On Thursday's Good Morning America, George Stephanopoulos sought out the reaction of liberal Slate correspondent Dahlia Lithwick to discuss Proposition 8. No conservative guest appeared in opposition. Back in November of 2008, in the days after the legislation banning gay marriage passed, GMA also brought on supporters of gay marriage.
Stephanopoulos asked Lithwick, the legal correspondent for Slate, to comment on how swing vote Justice Anthony Kennedy might rule in a potential Supreme Court hearing.
Lithwick, not exactly using neutral language, responded, "But time after time, [Kennedy's] not just been the fifth vote for anti-discrimination principles. But, he's also been a very, very strong vote for things like dignity and the humanity and the right to choose your own lifestyle."
At no time did Stephanopoulos describe the journalist as a liberal. However, on February 3, 2009, she wrote a column advocating that Barack Obama pick "a bomb-throwing, passionate, visionary, liberal Scalia for a seat on the Supreme Court."
On November 9, 2008, five days after Proposition 8 passed in California, weekend GMA anchor Bill Weir brought on Ron Buckmire and and Dean Elzinga, gay partners and homosexual rights activists.
Weir sympathized with Buckmire, who is African American, wondering, "So, Ron, how did you feel when you realized the results of this election, after the presidential election then realizing Proposition 8 passed, as well?"
The co-host also chided, "What's so ironic about this is that the Civil Rights Movement largely began in the church, the same churches that now believe homosexuality is a sin."
On Thursday, the only opposition to the ruling came in the form of brief clips played by correspondent Terry Moran of anonymous anti-gay marriage protesters.
Apparently, ABC's idea of balance was to feature gay rights supporters when the legislation was passed and gay rights supporters when it is overturned.
A transcript of the August 5 segment, which aired at 7:02am EDT, follows:
GEORGE STEPHANOPOULOS: I want to bring in Dahlia Lithwick, the Supreme Court correspondent for Slate magazine. She joins us from Richmond this morning. And, Dahlia, let me begin where Terry just left off. For now at least, the judge has put a stay on his order, which means no marriages performed in California. But that's not permanent.
DAHLIA LITHWICK (Slate legal correspondent): That's right, George. There's a very narrow window of where the judge is going to let the parties argue whether he should essentially make this stay permanent until the court of appeals rule.
So, by Friday, they have to produce briefs. And he says he'll have an order about that by Monday or Tuesday.
But at least for the very short-term, there's a stay. The bigger question is how long that stay is in place.
STEPHANOPOULOS: We'll get to that by the end of the week. Let's talk about this opinion. Terry, you called it definitive in your introduction.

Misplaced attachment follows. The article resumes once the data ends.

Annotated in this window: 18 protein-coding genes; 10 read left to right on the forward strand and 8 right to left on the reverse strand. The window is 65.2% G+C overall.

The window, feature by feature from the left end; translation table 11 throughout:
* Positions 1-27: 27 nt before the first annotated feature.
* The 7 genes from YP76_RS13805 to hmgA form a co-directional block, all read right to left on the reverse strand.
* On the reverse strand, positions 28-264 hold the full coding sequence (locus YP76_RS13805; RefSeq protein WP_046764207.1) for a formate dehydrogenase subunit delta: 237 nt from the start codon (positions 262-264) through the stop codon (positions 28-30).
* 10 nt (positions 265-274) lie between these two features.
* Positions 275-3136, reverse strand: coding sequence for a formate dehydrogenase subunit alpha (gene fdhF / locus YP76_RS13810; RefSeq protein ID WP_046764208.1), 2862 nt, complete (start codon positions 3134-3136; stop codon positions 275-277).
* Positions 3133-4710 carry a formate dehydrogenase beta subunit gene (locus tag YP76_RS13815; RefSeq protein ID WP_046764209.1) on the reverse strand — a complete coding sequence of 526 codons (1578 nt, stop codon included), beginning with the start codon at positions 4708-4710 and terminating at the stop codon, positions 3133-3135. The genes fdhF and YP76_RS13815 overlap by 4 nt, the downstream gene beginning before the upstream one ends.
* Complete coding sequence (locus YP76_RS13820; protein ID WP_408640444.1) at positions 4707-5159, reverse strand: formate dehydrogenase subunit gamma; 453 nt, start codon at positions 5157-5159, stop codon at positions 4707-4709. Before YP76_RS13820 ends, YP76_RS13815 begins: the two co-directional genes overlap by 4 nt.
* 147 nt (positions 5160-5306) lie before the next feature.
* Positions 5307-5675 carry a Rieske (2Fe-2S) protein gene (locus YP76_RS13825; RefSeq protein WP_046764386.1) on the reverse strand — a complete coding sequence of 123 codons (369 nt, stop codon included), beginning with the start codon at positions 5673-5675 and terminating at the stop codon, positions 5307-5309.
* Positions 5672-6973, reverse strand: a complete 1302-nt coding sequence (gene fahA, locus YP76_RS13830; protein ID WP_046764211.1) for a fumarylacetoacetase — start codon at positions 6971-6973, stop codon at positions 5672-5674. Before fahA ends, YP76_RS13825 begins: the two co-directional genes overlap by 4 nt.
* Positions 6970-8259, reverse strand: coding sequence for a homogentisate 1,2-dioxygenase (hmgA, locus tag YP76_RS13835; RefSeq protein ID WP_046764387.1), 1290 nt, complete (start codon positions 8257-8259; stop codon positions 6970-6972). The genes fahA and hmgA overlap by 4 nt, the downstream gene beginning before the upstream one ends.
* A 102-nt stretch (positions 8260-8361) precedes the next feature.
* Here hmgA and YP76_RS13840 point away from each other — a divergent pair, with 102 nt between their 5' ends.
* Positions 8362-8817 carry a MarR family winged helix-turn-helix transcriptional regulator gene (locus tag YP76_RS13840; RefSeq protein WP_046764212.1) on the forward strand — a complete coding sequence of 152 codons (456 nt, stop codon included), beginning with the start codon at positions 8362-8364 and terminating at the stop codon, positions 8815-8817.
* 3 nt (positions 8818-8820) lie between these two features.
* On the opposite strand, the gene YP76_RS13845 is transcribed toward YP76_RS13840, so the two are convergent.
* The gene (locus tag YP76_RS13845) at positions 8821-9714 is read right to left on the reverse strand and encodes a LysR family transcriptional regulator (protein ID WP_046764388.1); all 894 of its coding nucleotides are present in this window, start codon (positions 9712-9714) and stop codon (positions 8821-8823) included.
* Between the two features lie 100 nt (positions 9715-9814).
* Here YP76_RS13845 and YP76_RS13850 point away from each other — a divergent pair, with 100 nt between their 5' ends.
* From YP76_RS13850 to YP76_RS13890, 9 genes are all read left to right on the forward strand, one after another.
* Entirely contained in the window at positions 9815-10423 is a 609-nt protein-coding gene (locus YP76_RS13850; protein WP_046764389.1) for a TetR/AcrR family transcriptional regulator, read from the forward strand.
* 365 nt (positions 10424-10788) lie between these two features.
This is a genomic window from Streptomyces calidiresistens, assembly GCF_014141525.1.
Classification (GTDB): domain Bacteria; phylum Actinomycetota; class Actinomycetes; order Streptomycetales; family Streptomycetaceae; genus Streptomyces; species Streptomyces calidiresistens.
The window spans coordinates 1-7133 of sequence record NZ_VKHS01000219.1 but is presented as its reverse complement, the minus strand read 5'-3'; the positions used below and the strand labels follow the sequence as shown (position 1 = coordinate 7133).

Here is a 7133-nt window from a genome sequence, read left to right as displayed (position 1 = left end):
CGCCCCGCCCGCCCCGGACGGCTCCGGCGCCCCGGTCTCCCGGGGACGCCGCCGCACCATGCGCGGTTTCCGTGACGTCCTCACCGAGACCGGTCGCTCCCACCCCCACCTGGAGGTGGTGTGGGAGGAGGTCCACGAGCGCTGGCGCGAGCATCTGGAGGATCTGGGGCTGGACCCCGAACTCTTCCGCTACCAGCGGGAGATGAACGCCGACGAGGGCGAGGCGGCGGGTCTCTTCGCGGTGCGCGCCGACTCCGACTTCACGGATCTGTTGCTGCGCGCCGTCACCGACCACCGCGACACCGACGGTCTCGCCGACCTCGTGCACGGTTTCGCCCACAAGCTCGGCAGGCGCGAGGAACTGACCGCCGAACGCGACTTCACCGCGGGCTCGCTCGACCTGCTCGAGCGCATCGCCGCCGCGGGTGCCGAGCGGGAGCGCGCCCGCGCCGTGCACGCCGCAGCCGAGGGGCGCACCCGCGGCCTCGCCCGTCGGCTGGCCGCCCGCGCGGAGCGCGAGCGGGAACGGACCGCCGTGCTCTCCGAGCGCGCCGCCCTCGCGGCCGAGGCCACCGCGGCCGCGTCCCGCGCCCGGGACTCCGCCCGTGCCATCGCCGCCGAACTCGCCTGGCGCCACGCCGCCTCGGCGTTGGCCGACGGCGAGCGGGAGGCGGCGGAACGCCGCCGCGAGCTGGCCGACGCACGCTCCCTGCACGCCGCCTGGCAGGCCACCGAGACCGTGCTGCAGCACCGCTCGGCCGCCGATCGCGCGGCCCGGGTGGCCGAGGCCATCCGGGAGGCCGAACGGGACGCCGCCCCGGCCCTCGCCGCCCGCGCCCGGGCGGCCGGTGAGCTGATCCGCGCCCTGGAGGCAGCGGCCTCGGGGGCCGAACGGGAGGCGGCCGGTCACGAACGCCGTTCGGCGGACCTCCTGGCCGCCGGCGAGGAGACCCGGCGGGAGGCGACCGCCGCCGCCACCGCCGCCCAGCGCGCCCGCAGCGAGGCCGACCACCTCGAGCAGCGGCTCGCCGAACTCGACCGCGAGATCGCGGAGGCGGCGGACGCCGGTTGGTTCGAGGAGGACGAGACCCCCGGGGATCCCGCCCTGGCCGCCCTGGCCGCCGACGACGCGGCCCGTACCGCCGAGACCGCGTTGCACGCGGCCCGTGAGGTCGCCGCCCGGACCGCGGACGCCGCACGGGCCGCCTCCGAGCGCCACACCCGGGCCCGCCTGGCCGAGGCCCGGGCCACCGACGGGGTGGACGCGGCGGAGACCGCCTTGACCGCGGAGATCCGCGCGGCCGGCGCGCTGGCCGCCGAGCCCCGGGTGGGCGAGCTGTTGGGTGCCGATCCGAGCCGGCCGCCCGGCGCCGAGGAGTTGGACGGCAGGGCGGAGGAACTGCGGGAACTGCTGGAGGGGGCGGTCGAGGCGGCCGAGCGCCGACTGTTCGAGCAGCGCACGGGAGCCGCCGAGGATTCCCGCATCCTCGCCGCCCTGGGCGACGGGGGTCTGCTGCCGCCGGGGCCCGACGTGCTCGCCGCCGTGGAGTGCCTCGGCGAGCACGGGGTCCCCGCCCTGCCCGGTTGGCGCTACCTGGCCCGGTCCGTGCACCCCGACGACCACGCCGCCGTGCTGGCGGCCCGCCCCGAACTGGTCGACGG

And it seems as if Judge Walker built up a fortress of facts to nail down this case about marriage, about whether gay marriage harms society. About whether gay parents raise children in the same way that heterosexual couples do. And this was all designed to make the case difficult to overturn on the appeals court.
MORAN: Absolutely. Those facts are key from here on out. Because, appeals courts can't retry a case. They have to trust the facts that are given them by the lower court.
And what you see in this opinion, as Judge Walker goes through the witnesses and goes through the facts and the conclusion of fact, which are his, from here on out. And that's what the justices and the judges will have to deal with, is that the proponents of Proposition 8, the opponents of same-sex marriage, put on a very weak case, indeed.
They called one witness. And Judge Walker found that he was not qualified as an expert in any of the areas he talked about. Judge Walker said his opinions are unreliable. And so, this case goes forward without a strong basis in evidence for those who believe that same-sex marriage shouldn't be legal.
STEPHANOPOULOS: And, Dahlia, you pointed out that Judge Walker is actually looking beyond that appeals court. Looking at the Supreme Court. And really focusing on one man, Justice Anthony Kennedy.
And this is one of those cases where it's not going too far to say that one person in the entire country can make all the difference on this issue that affects millions of people.
LITHWICK: That's absolutely right, George. It's been Justice Anthony Kennedy at the center of a very sharply-polarized 4-4 court, whose consistently, over the years, has been a very strong voice on gay rights.
He's been careful to say, this doesn't mean I'm for gay marriage, by the way. But time after time, he's not just been the fifth vote for anti-discrimination principles. But, he's also been a very, very strong vote for things like dignity and the humanity and the right to choose your own lifestyle.
So, in very sweeping terms, Justice Kennedy has really talked about these things. And it's not an accident that in Judge Walker's opinion, there is citation after citation after citation to Justice Kennedy's language in the gay rights cases.
STEPHANOPOULOS: Terry, we have 15 seconds left. You've followed the court for a long time. How do you believe Justice Kennedy will view this opinion?
MORAN: Well, I think Justice Kennedy and a lot of the justices up there are cautious about one thing. Getting too far ahead of the country, where the country is at. You look back at the death penalty, at abortion.
And what you see is the court doing something sweeping, the country reacting strongly. That has really had an impact in legal circles. And that will be a hurdle for the proponents of same-sex marriage to overcome.